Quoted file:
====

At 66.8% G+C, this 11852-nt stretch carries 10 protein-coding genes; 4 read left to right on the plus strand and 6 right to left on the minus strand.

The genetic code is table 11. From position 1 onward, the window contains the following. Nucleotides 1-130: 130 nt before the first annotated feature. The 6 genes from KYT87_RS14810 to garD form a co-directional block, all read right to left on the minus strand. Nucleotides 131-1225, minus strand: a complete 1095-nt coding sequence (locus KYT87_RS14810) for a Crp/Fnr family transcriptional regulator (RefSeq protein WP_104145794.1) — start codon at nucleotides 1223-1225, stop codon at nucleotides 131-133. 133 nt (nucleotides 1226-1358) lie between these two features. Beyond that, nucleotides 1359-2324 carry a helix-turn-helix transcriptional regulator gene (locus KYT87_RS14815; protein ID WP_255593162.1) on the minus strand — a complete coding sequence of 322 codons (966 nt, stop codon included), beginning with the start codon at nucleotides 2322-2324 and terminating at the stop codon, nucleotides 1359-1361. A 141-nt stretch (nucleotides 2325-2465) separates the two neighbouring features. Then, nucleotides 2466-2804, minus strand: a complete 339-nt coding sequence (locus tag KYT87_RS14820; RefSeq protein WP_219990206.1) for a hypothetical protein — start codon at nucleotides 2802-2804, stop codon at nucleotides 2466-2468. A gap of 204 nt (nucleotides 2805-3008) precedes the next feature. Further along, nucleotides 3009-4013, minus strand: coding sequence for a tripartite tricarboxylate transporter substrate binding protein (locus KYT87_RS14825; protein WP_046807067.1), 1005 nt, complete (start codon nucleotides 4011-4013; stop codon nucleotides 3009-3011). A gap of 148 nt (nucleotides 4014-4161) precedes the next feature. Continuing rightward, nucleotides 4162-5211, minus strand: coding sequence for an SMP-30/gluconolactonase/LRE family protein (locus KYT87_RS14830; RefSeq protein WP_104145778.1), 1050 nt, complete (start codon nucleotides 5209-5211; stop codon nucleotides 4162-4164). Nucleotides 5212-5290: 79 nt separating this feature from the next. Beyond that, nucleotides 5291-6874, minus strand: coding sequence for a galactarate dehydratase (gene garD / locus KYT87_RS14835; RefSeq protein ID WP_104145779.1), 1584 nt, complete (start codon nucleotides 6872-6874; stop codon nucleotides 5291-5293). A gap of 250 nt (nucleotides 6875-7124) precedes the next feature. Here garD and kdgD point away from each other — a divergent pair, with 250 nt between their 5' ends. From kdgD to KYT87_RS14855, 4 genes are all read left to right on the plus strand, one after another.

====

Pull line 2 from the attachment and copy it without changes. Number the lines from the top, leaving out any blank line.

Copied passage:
The genetic code is table 11. From position 1 onward, the window contains the following. Nucleotides 1-130: 130 nt before the first annotated feature. The 6 genes from KYT87_RS14810 to garD form a co-directional block, all read right to left on the minus strand. Nucleotides 131-1225, minus strand: a complete 1095-nt coding sequence (locus KYT87_RS14810) for a Crp/Fnr family transcriptional regulator (RefSeq protein WP_104145794.1) — start codon at nucleotides 1223-1225, stop codon at nucleotides 131-133. 133 nt (nucleotides 1226-1358) lie between these two features. Beyond that, nucleotides 1359-2324 carry a helix-turn-helix transcriptional regulator gene (locus KYT87_RS14815; protein ID WP_255593162.1) on the minus strand — a complete coding sequence of 322 codons (966 nt, stop codon included), beginning with the start codon at nucleotides 2322-2324 and terminating at the stop codon, nucleotides 1359-1361. A 141-nt stretch (nucleotides 2325-2465) separates the two neighbouring features. Then, nucleotides 2466-2804, minus strand: a complete 339-nt coding sequence (locus tag KYT87_RS14820; RefSeq protein WP_219990206.1) for a hypothetical protein — start codon at nucleotides 2802-2804, stop codon at nucleotides 2466-2468. A gap of 204 nt (nucleotides 2805-3008) precedes the next feature. Further along, nucleotides 3009-4013, minus strand: coding sequence for a tripartite tricarboxylate transporter substrate binding protein (locus KYT87_RS14825; protein WP_046807067.1), 1005 nt, complete (start codon nucleotides 4011-4013; stop codon nucleotides 3009-3011). A gap of 148 nt (nucleotides 4014-4161) precedes the next feature. Continuing rightward, nucleotides 4162-5211, minus strand: coding sequence for an SMP-30/gluconolactonase/LRE family protein (locus KYT87_RS14830; RefSeq protein WP_104145778.1), 1050 nt, complete (start codon nucleotides 5209-5211; stop codon nucleotides 4162-4164). Nucleotides 5212-5290: 79 nt separating this feature from the next. Beyond that, nucleotides 5291-6874, minus strand: coding sequence for a galactarate dehydratase (gene garD / locus KYT87_RS14835; RefSeq protein ID WP_104145779.1), 1584 nt, complete (start codon nucleotides 6872-6874; stop codon nucleotides 5291-5293). A gap of 250 nt (nucleotides 6875-7124) precedes the next feature. Here garD and kdgD point away from each other — a divergent pair, with 250 nt between their 5' ends. From kdgD to KYT87_RS14855, 4 genes are all read left to right on the plus strand, one after another.